8:12 a.m., Feb. 26, 2010----There's currently a strong focus in education on the concept of innovation. Many schools and educators strive to implement the newest technological resources, strategies and policies in the classroom to help improve learning.
But through research and experience, Jennifer Groff, a 2005 University of Delaware School of Education alumna, realized many school systems don't know how to effectively integrate emerging technology into a lesson and sometimes struggle simply to keep up. Groff has spent five years researching this idea of redesigning education.
After receiving a Fulbright Program scholarship in April 2009, Groff decided to cross the Atlantic Ocean and continue her research at Futurelab in Bristol, England.
When she was pursuing a master's degree in educational technology at the University of Delaware, Groff designed a tool called the i5, which was based on her graduate thesis of barriers to technology in education. This tool is an inventory that an educator would go through in order to identify potential barriers to a technology-based project in the classroom so they can try to mitigate them ahead of time in order to produce a more effective project outcome.
Groff's research at Futurelab is built directly on the i5 and her research since graduation.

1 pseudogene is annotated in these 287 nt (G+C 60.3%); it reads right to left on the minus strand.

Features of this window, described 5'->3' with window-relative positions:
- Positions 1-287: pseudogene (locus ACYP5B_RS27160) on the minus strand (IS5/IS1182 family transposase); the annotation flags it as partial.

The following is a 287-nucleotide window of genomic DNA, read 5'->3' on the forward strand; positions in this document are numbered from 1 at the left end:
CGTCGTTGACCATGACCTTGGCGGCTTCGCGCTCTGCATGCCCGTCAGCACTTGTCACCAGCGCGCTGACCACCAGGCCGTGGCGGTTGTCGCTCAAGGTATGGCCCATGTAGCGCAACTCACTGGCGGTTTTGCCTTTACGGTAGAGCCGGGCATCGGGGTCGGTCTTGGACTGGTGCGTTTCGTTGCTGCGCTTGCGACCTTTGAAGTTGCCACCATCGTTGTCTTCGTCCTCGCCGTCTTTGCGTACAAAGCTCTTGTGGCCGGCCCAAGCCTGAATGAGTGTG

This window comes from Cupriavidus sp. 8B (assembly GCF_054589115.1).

“It is one of the most innovative research groups in education around the world, and the only one where I felt like my research goals really fit,” said Groff. “There's a lot of synergy between my research and multiple initiatives and research projects they are conducting, so it's a complete dream-come-true to be here.”
Groff has been conducting research at Futurelab since September 2009. She has been visiting schools and government assemblies in England, Wales and Scotland, all of which have different systems, policies and programs in place. Groff has been researching the different approaches to education and has been comparing them to the education system in the United States.
“Both countries describe "innovation" as a critical component to their respective education systems, but it is remarkable to see the vast difference in the approaches and outcomes,” she observed.
Groff says the Fulbright scholarship has been an incredible opportunity to expand her research outside her native country. She says schools and programs in the UK are using technology, and many non-technology based programs, in very innovative ways to teach their students.
“The Fulbright exchange experience follows what we know about creativity and innovation,” Groff explained. “That immersing yourself in a new area or surroundings stimulates your thinking by comparing new stimuli to things of 'old' that you've encountered, before letting that 'creative tension' produce something new and more innovative than it would have otherwise been.”
Groff will return to the U.S. in June 2010. Ultimately, she says she's hoping her work produces tools and resources that help schools structure innovative practices and knowledge management processes into their work, and she in the future, she wants to be directly involved in supporting schools as they seek to do that.
Article and video by Cassandra Kramer
Photo courtesy of the Harvard Graduate School of Education